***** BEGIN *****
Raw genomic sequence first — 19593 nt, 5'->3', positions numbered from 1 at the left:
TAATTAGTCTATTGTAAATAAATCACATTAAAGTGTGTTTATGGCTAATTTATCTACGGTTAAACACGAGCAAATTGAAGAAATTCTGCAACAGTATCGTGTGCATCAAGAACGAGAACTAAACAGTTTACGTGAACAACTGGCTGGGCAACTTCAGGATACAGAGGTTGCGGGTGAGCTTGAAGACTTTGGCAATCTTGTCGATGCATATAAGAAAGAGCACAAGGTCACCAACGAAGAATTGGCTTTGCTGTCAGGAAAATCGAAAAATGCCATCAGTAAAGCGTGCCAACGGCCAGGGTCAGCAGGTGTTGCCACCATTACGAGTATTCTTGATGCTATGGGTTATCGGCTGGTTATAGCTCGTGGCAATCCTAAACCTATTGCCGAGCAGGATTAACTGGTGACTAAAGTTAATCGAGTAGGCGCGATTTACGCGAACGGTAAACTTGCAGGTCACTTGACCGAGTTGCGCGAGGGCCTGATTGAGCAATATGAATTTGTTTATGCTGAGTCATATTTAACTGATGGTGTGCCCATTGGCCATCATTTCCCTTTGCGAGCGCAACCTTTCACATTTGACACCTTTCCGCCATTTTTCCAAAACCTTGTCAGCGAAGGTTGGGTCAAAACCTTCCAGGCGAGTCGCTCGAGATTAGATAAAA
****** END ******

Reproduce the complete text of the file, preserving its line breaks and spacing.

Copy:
Raw genomic sequence first — 19593 nt, 5'->3', positions numbered from 1 at the left:
TAATTAGTCTATTGTAAATAAATCACATTAAAGTGTGTTTATGGCTAATTTATCTACGGTTAAACACGAGCAAATTGAAGAAATTCTGCAACAGTATCGTGTGCATCAAGAACGAGAACTAAACAGTTTACGTGAACAACTGGCTGGGCAACTTCAGGATACAGAGGTTGCGGGTGAGCTTGAAGACTTTGGCAATCTTGTCGATGCATATAAGAAAGAGCACAAGGTCACCAACGAAGAATTGGCTTTGCTGTCAGGAAAATCGAAAAATGCCATCAGTAAAGCGTGCCAACGGCCAGGGTCAGCAGGTGTTGCCACCATTACGAGTATTCTTGATGCTATGGGTTATCGGCTGGTTATAGCTCGTGGCAATCCTAAACCTATTGCCGAGCAGGATTAACTGGTGACTAAAGTTAATCGAGTAGGCGCGATTTACGCGAACGGTAAACTTGCAGGTCACTTGACCGAGTTGCGCGAGGGCCTGATTGAGCAATATGAATTTGTTTATGCTGAGTCATATTTAACTGATGGTGTGCCCATTGGCCATCATTTCCCTTTGCGAGCGCAACCTTTCACATTTGACACCTTTCCGCCATTTTTCCAAAACCTTGTCAGCGAAGGTTGGGTCAAAACCTTCCAGGCGAGTCGCTCGAGATTAGATAAAA